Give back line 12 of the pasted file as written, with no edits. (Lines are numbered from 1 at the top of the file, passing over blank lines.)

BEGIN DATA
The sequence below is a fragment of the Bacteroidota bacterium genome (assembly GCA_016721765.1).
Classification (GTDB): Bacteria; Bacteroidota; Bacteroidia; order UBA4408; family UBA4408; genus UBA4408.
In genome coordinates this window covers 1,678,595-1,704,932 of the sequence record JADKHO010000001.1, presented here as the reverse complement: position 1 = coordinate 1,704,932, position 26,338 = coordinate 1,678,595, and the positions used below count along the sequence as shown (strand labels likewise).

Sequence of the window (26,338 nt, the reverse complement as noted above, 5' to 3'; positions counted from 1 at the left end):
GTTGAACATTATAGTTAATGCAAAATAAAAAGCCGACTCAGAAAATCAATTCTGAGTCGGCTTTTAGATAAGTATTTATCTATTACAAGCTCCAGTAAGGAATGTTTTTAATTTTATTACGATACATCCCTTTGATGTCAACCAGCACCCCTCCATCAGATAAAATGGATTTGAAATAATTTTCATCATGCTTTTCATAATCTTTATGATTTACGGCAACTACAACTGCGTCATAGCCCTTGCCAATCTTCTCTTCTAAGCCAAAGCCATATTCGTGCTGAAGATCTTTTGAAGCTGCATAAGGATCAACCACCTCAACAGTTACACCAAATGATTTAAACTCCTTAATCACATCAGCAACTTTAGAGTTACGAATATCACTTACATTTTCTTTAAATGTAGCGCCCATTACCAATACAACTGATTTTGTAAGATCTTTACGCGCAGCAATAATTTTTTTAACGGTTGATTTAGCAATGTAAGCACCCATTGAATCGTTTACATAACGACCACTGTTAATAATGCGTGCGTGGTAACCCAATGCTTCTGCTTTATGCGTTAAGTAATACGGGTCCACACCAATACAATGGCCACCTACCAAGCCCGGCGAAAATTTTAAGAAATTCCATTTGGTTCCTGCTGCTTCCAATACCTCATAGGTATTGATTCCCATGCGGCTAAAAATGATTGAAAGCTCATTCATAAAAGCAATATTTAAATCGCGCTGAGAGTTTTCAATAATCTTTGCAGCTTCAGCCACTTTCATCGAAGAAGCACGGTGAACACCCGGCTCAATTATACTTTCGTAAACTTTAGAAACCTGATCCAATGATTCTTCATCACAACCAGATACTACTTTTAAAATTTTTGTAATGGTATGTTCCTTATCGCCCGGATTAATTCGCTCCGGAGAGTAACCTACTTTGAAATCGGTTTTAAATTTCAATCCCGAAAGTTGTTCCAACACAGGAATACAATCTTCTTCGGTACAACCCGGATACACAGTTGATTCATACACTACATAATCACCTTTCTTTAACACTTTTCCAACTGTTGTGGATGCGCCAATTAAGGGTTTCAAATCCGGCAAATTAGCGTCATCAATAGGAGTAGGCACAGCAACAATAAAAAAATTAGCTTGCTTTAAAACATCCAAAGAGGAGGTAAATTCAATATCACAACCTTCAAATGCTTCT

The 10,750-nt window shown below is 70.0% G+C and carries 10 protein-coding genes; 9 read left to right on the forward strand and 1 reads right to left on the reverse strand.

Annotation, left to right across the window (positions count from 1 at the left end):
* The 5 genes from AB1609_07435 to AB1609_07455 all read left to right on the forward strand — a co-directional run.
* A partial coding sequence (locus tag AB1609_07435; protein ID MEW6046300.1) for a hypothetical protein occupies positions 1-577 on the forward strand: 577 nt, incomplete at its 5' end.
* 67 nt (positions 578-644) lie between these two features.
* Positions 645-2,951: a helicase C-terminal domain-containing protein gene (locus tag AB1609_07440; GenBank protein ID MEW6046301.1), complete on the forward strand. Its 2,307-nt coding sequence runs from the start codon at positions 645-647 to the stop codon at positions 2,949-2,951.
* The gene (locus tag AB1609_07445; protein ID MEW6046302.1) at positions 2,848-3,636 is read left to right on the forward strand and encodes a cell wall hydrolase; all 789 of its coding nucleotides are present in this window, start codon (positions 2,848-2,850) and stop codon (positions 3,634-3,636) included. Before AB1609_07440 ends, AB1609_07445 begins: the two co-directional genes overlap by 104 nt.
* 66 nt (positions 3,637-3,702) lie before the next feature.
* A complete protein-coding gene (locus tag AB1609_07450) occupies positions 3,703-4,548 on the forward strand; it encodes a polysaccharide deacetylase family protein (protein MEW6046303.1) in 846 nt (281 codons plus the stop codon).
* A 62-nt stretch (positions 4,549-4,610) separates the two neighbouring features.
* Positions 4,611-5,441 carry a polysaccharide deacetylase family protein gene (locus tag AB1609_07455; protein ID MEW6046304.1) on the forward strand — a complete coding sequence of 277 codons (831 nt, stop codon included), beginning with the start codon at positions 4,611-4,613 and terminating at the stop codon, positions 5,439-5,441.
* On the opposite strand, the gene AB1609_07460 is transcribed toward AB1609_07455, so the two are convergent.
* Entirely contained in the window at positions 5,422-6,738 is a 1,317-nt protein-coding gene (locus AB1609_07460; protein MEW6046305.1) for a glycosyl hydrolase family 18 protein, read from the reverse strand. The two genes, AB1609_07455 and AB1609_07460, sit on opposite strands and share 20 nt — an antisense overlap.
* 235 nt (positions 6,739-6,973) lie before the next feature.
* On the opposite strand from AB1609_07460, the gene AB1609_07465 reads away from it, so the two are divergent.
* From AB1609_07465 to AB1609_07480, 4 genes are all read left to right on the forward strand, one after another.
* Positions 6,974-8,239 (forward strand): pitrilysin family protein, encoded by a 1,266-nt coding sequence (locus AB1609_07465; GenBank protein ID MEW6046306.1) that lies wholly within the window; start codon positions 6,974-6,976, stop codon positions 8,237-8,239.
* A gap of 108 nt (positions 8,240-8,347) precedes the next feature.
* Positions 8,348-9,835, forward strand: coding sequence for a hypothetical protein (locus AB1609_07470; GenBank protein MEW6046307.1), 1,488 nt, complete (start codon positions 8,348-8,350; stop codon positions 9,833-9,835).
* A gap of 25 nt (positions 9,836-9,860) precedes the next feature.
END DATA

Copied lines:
* The gene (locus tag AB1609_07445; protein ID MEW6046302.1) at positions 2,848-3,636 is read left to right on the forward strand and encodes a cell wall hydrolase; all 789 of its coding nucleotides are present in this window, start codon (positions 2,848-2,850) and stop codon (positions 3,634-3,636) included. Before AB1609_07440 ends, AB1609_07445 begins: the two co-directional genes overlap by 104 nt.